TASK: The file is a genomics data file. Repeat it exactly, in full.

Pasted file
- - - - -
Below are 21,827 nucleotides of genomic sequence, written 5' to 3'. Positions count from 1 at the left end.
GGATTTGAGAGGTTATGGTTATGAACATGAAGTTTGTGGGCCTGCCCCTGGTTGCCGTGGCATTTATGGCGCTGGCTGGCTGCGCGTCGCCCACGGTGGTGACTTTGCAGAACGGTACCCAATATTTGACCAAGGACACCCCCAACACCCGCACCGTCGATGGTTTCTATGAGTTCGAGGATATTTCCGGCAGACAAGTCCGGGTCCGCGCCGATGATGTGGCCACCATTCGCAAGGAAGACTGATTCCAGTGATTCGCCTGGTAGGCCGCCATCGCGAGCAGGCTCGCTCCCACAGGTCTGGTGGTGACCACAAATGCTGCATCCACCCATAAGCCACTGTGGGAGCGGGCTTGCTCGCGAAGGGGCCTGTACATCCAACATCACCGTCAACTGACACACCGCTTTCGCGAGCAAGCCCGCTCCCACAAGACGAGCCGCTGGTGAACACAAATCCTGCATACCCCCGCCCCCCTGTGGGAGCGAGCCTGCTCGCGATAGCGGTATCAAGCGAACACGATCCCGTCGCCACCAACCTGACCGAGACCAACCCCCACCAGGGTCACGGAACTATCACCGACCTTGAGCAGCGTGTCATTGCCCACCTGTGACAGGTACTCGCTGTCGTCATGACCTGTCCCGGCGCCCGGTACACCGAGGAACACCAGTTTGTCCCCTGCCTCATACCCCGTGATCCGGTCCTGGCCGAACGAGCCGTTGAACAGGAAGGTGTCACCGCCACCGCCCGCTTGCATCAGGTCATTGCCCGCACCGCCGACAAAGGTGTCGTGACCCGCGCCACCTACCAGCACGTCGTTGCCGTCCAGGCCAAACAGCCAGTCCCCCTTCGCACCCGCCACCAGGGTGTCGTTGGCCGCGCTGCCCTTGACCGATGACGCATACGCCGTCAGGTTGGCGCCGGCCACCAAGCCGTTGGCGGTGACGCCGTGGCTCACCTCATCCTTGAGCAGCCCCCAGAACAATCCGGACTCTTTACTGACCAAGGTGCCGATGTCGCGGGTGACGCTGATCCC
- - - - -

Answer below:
Below are 21,827 nucleotides of genomic sequence, written 5' to 3'. Positions count from 1 at the left end.
GGATTTGAGAGGTTATGGTTATGAACATGAAGTTTGTGGGCCTGCCCCTGGTTGCCGTGGCATTTATGGCGCTGGCTGGCTGCGCGTCGCCCACGGTGGTGACTTTGCAGAACGGTACCCAATATTTGACCAAGGACACCCCCAACACCCGCACCGTCGATGGTTTCTATGAGTTCGAGGATATTTCCGGCAGACAAGTCCGGGTCCGCGCCGATGATGTGGCCACCATTCGCAAGGAAGACTGATTCCAGTGATTCGCCTGGTAGGCCGCCATCGCGAGCAGGCTCGCTCCCACAGGTCTGGTGGTGACCACAAATGCTGCATCCACCCATAAGCCACTGTGGGAGCGGGCTTGCTCGCGAAGGGGCCTGTACATCCAACATCACCGTCAACTGACACACCGCTTTCGCGAGCAAGCCCGCTCCCACAAGACGAGCCGCTGGTGAACACAAATCCTGCATACCCCCGCCCCCCTGTGGGAGCGAGCCTGCTCGCGATAGCGGTATCAAGCGAACACGATCCCGTCGCCACCAACCTGACCGAGACCAACCCCCACCAGGGTCACGGAACTATCACCGACCTTGAGCAGCGTGTCATTGCCCACCTGTGACAGGTACTCGCTGTCGTCATGACCTGTCCCGGCGCCCGGTACACCGAGGAACACCAGTTTGTCCCCTGCCTCATACCCCGTGATCCGGTCCTGGCCGAACGAGCCGTTGAACAGGAAGGTGTCACCGCCACCGCCCGCTTGCATCAGGTCATTGCCCGCACCGCCGACAAAGGTGTCGTGACCCGCGCCACCTACCAGCACGTCGTTGCCGTCCAGGCCAAACAGCCAGTCCCCCTTCGCACCCGCCACCAGGGTGTCGTTGGCCGCGCTGCCCTTGACCGATGACGCATACGCCGTCAGGTTGGCGCCGGCCACCAAGCCGTTGGCGGTGACGCCGTGGCTCACCTCATCCTTGAGCAGCCCCCAGAACAATCCGGACTCTTTACTGACCAAGGTGCCGATGTCGCGGGTGACGCTGATCCC